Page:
SAN ANTONIO (WOAI/KABB) — A young San Antonio boy who's spent nearly two years fighting a rare form of cancer just reached a major milestone. Asher Cochran, 10, rang the bell at University Hospital this past Friday to celebrate being cancer-free.
"I'm done with my treatment," Asher said during a recent chat alongside his mom and older sister. "It made me really happy."
"It was that moment you're waiting for that says you're done," agreed Asher's mom Monica Cochran, a nurse case manager for trauma services at University Hospital. "You got through it. It's over. God is good."
Back on New Year's Eve 2018, Asher was diagnosed with Rhabdomyosarcoma. "It's a cancer of the muscles," Dr. Aaron Sugalski of UT Health San Antonio told us in March 2019. "Asher's (cancer) happens to be located in one of the muscles behind his (left) eye."
According to Dr. Sugalski, fewer than 400 pediatric patients a year are diagnosed with Rhabdomyosarcoma in the U.S.
"Some of it can be very aggressive and very resistant to treatment," Monica said. "(But) most kids that end up with this specific type in that location (of their body) only need six months of chemotherapy, some rounds of radiation, and generally they are cleared." Asher ended up undergoing 20 months of chemotherapy.
After his first six months of treatment, doctors removed a bulk of the tumor behind his eye and performed a biopsy. "Turned out that the tumor was still over 70% active," Monica said. "They weren't expecting that." That meant Asher would need another eight months of treatment. But even then, after completing a total of 14 months of chemo, doctors added another six months. "I think he handled it better than most adults would."
All the while, Asher had the support of a team of superheroes at University Hospital known as Asher's Avengers.
As a big fan of the Marvel Cinematic Universe, Asher would wear a shirt to his treatments every Tuesday that said, 'Fight Like an Avenger.' The shirt was the idea of Monica's co-worker at the hospital, respiratory therapist Iris Rogers. Soon Rogers got permission for hospital staff to also wear the shirts every Tuesday for Asher's visits.
"There are nurses (wearing the shirts), there are respiratory therapists, there are techs and doctors," Rogers said. "So, when Asher comes in on Tuesdays, he's walking in and he sees everybody with the shirts, and he's like, 'There's my shirt, there's another shirt. I see another shirt.'"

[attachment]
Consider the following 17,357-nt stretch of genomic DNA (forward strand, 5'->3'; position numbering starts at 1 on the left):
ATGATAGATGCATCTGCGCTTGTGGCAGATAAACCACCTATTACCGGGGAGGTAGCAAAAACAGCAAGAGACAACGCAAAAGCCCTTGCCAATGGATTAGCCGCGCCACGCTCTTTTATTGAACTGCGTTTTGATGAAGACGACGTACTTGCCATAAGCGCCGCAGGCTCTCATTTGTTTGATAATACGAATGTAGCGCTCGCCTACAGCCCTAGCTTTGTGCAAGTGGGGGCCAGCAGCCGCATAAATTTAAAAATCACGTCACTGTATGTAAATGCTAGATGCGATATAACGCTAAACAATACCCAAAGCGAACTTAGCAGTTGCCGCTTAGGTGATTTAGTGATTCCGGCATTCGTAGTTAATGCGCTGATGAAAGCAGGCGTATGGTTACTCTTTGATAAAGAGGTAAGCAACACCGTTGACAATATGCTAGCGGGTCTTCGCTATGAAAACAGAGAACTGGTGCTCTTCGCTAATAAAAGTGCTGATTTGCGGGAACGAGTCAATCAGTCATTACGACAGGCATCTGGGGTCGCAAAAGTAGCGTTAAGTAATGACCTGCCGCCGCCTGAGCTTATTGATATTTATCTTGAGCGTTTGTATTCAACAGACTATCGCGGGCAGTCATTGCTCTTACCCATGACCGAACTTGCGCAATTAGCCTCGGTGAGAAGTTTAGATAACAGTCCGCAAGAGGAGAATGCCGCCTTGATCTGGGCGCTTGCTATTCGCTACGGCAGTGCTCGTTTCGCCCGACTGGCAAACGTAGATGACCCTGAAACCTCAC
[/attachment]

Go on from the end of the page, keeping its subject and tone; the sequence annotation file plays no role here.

"It makes me encouraged to keep going on," Asher said.
"And even today, still, people are wearing the shirts," Monica added.
Asher completed his chemotherapy in mid-October, but Monica said his immunity level still wasn't where doctors wanted it to be, so he returned to have lab work done this past Friday. And that's when the Cochran family got the good news. "(The doctor) came in and was matter-of-fact and was like, 'He's clear. There's nothing showing. He's good.'"
"It feels really nice just to be able to see him be able to become a normal kid again," Asher's older sister Kyhlar said. "Seeing him ring the bell felt good."
Asher will have to return for MRI and CAT scans every three months for the next year to make sure nothing has returned. That'll be followed by another year or two of visits every six months and then yearly checkups after that. Still, he's just glad to finally put this chapter of his life behind him. "Mostly because I never really liked staying in the hospital," he said. "I would miss a bunch of school, and math is my favorite. I mean, that was kind of fun, but kind of not fun."
His advice to other children who are currently going through what he did?
"You're strong and brave," he said. "Keep on fighting no matter what, and always believe in yourself."
If you'd like to help Asher's family with medical expenses, you can donate to this GoFundMe page.